Photo: Aaron Marsh/ Fleet Owner
Peterbilt Feb. 2018 media event

Peterbilt: 2018 could be third-best year ever for Class 8 sales

Feb. 16, 2018
Noting favorable economic conditions, Peterbilt Motors Co. predicted 2018 U.S. and Canadian retail sales of Class 8 trucks will be in the 235,000-265,000 range.

Peterbilt Motors Co. is notably bullish on the economy and business opportunities in 2018, and on Thursday predicted that U.S. and Canadian retail sales of Class 8 trucks will be in the 235,000-265,000 range for the year.

Pointing to "one of the strongest economic outlooks in many years," Kyle Quinn, general manager of Peterbilt Motors Co. and senior vice president of Paccar, made that prediction. Growth in the U.S. gross domestic product (GDP) is expected to be above 2.5%, he noted, and business investment is increasing, rising more than 4% since 2016.

"The manufacturing sector is particularly strong; capital spending is currently growing at an annual rate of about 8%," Quinn said. Consumer confidence is also strong, he added, and motor vehicle sales in general have been good, driven by favorable economic conditions.  

Quinn also pointed to recently passed tax reform helping set the stage for an excellent year for business. "The tax law changes for business will create new opportunities for our customers and for us as a business — all in all, a very healthy environment," he said.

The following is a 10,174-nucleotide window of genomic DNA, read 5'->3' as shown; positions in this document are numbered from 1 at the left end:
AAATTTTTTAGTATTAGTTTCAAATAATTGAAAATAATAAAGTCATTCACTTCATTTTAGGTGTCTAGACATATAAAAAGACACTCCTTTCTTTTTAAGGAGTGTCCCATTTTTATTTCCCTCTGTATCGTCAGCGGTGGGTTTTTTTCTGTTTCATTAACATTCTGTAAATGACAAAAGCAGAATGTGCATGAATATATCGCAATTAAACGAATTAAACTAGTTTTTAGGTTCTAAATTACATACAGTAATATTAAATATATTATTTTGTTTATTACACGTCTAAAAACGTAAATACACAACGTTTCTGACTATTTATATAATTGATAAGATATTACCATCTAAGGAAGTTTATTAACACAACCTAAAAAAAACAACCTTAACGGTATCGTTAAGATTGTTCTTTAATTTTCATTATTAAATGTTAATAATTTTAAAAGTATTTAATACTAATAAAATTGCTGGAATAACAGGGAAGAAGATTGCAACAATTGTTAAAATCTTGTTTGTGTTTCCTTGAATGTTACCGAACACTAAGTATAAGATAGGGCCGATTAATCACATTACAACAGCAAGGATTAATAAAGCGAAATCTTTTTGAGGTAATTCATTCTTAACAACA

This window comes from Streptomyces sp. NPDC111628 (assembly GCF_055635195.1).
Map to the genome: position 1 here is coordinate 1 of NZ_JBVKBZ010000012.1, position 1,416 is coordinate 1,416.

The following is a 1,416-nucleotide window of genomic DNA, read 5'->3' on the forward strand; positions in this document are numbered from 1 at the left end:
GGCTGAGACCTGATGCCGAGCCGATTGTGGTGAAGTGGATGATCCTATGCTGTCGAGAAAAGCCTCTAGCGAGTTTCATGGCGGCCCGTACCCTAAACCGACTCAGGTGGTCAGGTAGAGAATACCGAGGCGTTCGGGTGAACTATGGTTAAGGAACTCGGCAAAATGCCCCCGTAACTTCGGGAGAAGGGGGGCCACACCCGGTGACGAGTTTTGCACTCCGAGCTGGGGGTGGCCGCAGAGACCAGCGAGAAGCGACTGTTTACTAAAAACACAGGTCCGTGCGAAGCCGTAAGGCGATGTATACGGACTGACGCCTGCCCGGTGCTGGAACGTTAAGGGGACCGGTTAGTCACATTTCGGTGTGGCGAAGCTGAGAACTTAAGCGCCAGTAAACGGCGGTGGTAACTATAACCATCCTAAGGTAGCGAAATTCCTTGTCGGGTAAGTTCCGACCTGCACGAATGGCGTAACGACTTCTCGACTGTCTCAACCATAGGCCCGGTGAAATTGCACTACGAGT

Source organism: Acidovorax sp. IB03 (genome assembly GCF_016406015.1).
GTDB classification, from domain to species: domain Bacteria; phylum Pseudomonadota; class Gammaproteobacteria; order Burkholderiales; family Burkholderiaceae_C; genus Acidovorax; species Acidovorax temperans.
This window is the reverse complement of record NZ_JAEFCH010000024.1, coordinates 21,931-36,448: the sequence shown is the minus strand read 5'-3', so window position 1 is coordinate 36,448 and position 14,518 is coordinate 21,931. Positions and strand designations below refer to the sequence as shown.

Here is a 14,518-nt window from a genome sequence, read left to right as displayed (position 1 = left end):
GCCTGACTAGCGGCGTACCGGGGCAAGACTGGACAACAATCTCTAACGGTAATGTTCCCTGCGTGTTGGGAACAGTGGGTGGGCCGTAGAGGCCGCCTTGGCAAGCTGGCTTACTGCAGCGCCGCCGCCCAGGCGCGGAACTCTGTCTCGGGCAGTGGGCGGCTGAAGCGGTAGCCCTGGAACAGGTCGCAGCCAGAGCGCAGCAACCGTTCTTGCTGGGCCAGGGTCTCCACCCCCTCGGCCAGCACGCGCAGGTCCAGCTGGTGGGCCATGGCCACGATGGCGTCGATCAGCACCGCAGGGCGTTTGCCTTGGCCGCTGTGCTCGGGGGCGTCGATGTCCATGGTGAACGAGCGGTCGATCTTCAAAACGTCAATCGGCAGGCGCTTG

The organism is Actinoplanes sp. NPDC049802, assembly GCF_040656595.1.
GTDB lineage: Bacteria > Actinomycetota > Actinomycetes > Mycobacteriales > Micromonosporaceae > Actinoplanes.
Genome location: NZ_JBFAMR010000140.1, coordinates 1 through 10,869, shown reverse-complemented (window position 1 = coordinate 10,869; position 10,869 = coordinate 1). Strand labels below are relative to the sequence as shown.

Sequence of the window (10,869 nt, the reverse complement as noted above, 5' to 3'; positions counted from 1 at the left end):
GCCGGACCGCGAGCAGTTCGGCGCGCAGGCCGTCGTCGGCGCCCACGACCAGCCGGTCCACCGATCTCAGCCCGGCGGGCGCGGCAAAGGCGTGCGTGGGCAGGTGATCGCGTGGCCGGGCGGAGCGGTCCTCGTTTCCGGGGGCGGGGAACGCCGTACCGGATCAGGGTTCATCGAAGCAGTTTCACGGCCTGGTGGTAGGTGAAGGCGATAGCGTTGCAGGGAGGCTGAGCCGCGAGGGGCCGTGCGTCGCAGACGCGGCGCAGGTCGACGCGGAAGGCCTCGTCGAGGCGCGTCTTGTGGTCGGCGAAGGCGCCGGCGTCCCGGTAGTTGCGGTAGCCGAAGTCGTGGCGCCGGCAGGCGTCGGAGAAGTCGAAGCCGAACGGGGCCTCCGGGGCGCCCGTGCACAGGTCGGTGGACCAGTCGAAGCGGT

That environment is also starting to show in the trucking industry, and Peterbilt expects solid opportunities this year in the commercial vehicle market. "Freight tonnage is at record levels, driven by many industries as well as the growth of e-commerce. Carrier rates are increasing, and orders and retail sales of Class 8 trucks are increasing," Quinn said.  

The energy sector is picking up as well with crude oil now above $60 a barrel, and Peterbilt has begun to see some corresponding new orders in related trucking such as oil-hauling fleets. Home prices and new home starts also are rising, and the construction segment "remains strong," Quinn noted, and used truck pricing has stayed flat — all of which could mean favorable days ahead for new truck orders.